I know that one person’s nostlagia can be another person’s mind-numbing boredom. Sometimes the things from the past that most touch us, that most bring us to life, are things which no audience — not even an audience of one — is eager to hear about.
So some of us keep a lot of our memories to ourself. Or we try.
Last week, I had the still shocking experience of learning that one of my graduate students here in NYC grew up in the same southern California suburb I did, and that her family owned the Five Lanterns Chinese Retaurant, in Covina, California, the place I had my first job in 1965.
I was a bus boy in that wonderful Chinese Restaurant, one of only two Chinese Restaurants for miles around in a suburb that — to this day — I recall as one of the least diverse places I have ever seen or visited.
The result is that, in the last week, I have been overwhelmed with memories of two towns, West Covina and Covina, California, from which I had supposedly escaped close to 40 years ago.
I may have more to say later: For now, all I am feeling is the flimsiness of concepts like escaping, “getting away from it all,” or starting over. They may be occasionally useful in the course of a lifetime, but it seems that I have rarely been able to truly escape or get away from anything.
Memories, joys, and hurts travel. And travel well.
I dropped an enormous tray of dishes at that restaurant. On a busy weekend night. And until last week, that tray was gone forever.
I think I was your next door neighbor in WC. Hartley Street? We moved in ’59 but still get up for visits. Big changes and nothing changes. Glad to be in San Diego.
Funny, I too “escaped” to San Diego, Bill. But I have to admit, I still enjoy heading back from time to time for some good Mexican food or Pastrami. 🙂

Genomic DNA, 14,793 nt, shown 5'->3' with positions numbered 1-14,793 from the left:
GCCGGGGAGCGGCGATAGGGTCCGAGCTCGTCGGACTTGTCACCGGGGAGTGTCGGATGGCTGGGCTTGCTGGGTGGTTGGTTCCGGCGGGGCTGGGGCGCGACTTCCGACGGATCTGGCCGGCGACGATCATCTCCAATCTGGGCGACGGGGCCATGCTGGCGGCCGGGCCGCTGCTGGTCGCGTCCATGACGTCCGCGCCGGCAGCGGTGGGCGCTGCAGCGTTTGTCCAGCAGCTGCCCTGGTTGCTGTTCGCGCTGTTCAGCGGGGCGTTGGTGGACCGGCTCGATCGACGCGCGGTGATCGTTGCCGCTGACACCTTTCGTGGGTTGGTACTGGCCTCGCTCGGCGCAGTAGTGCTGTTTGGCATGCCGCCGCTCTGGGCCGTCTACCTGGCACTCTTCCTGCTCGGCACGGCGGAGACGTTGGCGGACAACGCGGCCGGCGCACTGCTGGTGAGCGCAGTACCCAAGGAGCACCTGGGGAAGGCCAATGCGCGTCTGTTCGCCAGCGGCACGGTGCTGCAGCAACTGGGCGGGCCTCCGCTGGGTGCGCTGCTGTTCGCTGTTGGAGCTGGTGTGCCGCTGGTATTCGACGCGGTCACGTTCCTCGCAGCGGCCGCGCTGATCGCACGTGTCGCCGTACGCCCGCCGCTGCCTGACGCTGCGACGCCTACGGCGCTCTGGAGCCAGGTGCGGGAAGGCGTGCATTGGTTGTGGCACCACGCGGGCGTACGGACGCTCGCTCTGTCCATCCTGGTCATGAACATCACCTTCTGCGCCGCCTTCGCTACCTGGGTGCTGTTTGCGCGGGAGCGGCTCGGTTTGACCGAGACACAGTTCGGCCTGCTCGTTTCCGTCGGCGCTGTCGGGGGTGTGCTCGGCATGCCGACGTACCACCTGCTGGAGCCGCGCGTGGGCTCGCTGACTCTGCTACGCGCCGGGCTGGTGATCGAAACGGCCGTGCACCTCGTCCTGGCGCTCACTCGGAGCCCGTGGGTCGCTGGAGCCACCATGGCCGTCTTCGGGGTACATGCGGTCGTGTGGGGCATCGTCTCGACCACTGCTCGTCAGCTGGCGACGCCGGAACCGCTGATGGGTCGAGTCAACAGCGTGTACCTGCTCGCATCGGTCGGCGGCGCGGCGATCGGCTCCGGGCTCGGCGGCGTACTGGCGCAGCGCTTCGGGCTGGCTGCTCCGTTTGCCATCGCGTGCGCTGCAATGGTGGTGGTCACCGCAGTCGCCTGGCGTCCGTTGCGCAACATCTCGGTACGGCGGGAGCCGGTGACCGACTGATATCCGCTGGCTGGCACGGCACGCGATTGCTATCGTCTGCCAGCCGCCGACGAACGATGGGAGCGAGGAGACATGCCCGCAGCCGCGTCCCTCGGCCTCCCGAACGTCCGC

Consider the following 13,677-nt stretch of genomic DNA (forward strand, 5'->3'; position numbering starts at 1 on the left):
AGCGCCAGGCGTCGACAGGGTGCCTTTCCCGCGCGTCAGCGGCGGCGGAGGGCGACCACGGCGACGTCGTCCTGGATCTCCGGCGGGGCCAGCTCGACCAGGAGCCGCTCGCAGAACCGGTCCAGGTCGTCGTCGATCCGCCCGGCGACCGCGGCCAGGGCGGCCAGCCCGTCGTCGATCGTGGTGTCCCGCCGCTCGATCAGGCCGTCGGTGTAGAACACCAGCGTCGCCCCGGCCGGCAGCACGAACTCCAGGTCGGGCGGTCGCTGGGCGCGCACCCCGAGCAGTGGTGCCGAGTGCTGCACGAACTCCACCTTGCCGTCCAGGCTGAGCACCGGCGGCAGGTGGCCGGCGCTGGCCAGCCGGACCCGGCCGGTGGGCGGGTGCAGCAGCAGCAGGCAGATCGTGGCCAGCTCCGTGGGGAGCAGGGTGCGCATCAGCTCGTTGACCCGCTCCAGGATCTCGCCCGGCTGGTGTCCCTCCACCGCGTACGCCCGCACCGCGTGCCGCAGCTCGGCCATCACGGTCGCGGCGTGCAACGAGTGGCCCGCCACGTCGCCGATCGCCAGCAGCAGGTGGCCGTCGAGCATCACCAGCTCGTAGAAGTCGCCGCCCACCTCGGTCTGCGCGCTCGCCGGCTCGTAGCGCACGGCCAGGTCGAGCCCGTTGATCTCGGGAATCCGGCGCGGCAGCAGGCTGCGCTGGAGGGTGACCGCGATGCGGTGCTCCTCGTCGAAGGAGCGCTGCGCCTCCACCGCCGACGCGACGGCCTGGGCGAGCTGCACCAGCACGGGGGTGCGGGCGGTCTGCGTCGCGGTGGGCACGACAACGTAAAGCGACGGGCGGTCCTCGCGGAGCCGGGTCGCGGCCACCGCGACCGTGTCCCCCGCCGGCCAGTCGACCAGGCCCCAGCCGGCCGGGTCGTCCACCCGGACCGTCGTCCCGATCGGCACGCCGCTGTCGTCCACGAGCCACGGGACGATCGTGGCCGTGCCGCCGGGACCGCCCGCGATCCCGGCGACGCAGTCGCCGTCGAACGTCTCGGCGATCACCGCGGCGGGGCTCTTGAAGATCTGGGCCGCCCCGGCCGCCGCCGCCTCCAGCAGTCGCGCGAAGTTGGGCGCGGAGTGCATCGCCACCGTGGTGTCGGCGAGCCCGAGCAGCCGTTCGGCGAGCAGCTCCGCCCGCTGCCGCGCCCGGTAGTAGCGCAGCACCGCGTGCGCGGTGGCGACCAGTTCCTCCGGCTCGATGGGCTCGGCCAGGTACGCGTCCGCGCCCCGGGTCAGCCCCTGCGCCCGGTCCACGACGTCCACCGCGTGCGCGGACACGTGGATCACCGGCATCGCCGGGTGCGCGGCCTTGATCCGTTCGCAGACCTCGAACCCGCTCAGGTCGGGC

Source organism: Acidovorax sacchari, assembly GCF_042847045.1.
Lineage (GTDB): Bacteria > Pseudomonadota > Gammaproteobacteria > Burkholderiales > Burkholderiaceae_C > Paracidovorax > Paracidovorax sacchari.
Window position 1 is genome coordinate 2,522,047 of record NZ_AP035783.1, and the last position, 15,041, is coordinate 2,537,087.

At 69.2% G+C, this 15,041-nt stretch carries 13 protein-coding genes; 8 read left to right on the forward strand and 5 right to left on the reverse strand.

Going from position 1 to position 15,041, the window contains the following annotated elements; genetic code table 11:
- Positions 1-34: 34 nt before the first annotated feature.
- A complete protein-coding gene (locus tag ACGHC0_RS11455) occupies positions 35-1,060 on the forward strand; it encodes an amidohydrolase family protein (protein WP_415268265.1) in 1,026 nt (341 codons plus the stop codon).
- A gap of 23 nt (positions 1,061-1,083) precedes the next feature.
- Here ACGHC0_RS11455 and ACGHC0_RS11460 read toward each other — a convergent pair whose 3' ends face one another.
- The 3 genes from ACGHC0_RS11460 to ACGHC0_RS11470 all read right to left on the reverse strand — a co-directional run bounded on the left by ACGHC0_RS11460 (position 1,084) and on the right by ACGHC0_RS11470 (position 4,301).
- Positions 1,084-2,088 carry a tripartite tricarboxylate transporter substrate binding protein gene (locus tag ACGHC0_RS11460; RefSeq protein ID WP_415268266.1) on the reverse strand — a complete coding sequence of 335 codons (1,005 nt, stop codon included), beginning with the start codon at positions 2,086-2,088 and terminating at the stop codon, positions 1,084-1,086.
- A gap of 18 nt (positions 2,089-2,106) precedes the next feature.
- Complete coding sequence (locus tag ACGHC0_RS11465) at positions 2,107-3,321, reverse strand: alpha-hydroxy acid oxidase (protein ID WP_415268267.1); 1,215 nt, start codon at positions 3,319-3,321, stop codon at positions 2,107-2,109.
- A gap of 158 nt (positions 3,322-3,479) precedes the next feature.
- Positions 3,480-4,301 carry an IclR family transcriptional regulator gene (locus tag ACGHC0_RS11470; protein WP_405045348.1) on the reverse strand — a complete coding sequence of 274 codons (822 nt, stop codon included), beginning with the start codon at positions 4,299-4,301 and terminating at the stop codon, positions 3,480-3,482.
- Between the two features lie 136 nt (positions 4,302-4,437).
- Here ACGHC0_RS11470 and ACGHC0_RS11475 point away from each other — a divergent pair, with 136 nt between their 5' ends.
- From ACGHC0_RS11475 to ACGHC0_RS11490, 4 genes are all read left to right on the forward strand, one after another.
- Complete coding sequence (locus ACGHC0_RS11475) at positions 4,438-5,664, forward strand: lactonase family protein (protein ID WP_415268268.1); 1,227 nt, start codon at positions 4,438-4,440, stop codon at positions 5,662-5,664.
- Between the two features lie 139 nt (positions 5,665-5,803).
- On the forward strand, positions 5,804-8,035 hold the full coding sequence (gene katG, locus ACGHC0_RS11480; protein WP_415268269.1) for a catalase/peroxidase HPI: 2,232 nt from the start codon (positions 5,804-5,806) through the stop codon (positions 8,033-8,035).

It has been interesting growing up and getting older. Because, for a place that I couldn’t wait to escape, I think about it a lot and remember how much I learned and experienced there; and how many people I remember with great warmth and affection.
Yes, there were snooty and bigoted people who I don’t miss, but at this stage I find myself unwilling to throw out the baby with the bathwater. I became very much of who I am in West Covina and Covina, and –year by year — I find it harder to see the pettiness, the trivialities, the boredom and easier to remember the teachers and the librarians and storekeepers who made such a positive difference.
Truth be told, I miss it a lot of the time.
The Five Lanterns Chinese Restaurant in the Eastland Shopping Center was my Uncle, C C Chend’s restaurant. I worked there as a waiter while I went to Mt SAC. between 1960 and 1962.
I do later went to San Diego and still live there.
I was just thinking of my first job in high school which just happened to be at the 5 Laterns about 1963 or 64. I did a web search & found this article. I two was a bus boy & Tuesday or Wednesday I filled in for the dishwasher on his day off. When I came in after school, dirty dishes had been sitting since lunch with caked on rice. I worked there for about a year before getting a job at Perinos Liquor in my senior year at WCHS in 1965.
This city is a melting pot of diversity!!! Get your facts right!!!
I am thrilled! Yes, I know it HAS evolved in a wonderfully, diverse way.
So glad you pointed this out.
Me, too! I was a bus boy about 1962, plus or minus. I also did yard work fo Diane Chend, and at her store, “Diane’s”, in the Eastland Shopping Center. When I got into trouble with them the whole Chend family stuck by me & helped me get straight. A wonderful family. A very fond memory.